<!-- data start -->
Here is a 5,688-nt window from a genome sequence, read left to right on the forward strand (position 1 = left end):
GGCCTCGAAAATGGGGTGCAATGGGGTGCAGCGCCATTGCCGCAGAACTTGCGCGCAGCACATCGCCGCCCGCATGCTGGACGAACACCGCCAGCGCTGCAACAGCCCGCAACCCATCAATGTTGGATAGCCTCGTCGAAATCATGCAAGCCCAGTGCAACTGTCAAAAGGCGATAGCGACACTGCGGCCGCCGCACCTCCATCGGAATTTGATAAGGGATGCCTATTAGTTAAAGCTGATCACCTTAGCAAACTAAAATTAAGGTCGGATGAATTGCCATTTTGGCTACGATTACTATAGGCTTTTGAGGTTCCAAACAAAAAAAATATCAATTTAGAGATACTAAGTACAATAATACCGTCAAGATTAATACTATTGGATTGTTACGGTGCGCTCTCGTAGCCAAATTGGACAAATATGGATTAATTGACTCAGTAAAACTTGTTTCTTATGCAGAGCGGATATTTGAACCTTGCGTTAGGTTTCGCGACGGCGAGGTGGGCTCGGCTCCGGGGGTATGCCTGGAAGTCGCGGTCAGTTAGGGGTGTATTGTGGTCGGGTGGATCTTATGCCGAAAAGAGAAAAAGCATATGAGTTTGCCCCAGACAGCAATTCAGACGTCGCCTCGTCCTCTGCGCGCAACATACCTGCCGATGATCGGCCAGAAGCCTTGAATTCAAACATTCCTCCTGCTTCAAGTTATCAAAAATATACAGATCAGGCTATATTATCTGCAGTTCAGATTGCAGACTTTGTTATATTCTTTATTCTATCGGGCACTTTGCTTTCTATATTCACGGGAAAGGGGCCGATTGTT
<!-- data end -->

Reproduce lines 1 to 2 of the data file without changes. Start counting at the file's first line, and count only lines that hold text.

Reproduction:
Here is a 5,688-nt window from a genome sequence, read left to right on the forward strand (position 1 = left end):
GGCCTCGAAAATGGGGTGCAATGGGGTGCAGCGCCATTGCCGCAGAACTTGCGCGCAGCACATCGCCGCCCGCATGCTGGACGAACACCGCCAGCGCTGCAACAGCCCGCAACCCATCAATGTTGGATAGCCTCGTCGAAATCATGCAAGCCCAGTGCAACTGTCAAAAGGCGATAGCGACACTGCGGCCGCCGCACCTCCATCGGAATTTGATAAGGGATGCCTATTAGTTAAAGCTGATCACCTTAGCAAACTAAAATTAAGGTCGGATGAATTGCCATTTTGGCTACGATTACTATAGGCTTTTGAGGTTCCAAACAAAAAAAATATCAATTTAGAGATACTAAGTACAATAATACCGTCAAGATTAATACTATTGGATTGTTACGGTGCGCTCTCGTAGCCAAATTGGACAAATATGGATTAATTGACTCAGTAAAACTTGTTTCTTATGCAGAGCGGATATTTGAACCTTGCGTTAGGTTTCGCGACGGCGAGGTGGGCTCGGCTCCGGGGGTATGCCTGGAAGTCGCGGTCAGTTAGGGGTGTATTGTGGTCGGGTGGATCTTATGCCGAAAAGAGAAAAAGCATATGAGTTTGCCCCAGACAGCAATTCAGACGTCGCCTCGTCCTCTGCGCGCAACATACCTGCCGATGATCGGCCAGAAGCCTTGAATTCAAACATTCCTCCTGCTTCAAGTTATCAAAAATATACAGATCAGGCTATATTATCTGCAGTTCAGATTGCAGACTTTGTTATATTCTTTATTCTATCGGGCACTTTGCTTTCTATATTCACGGGAAAGGGGCCGATTGTT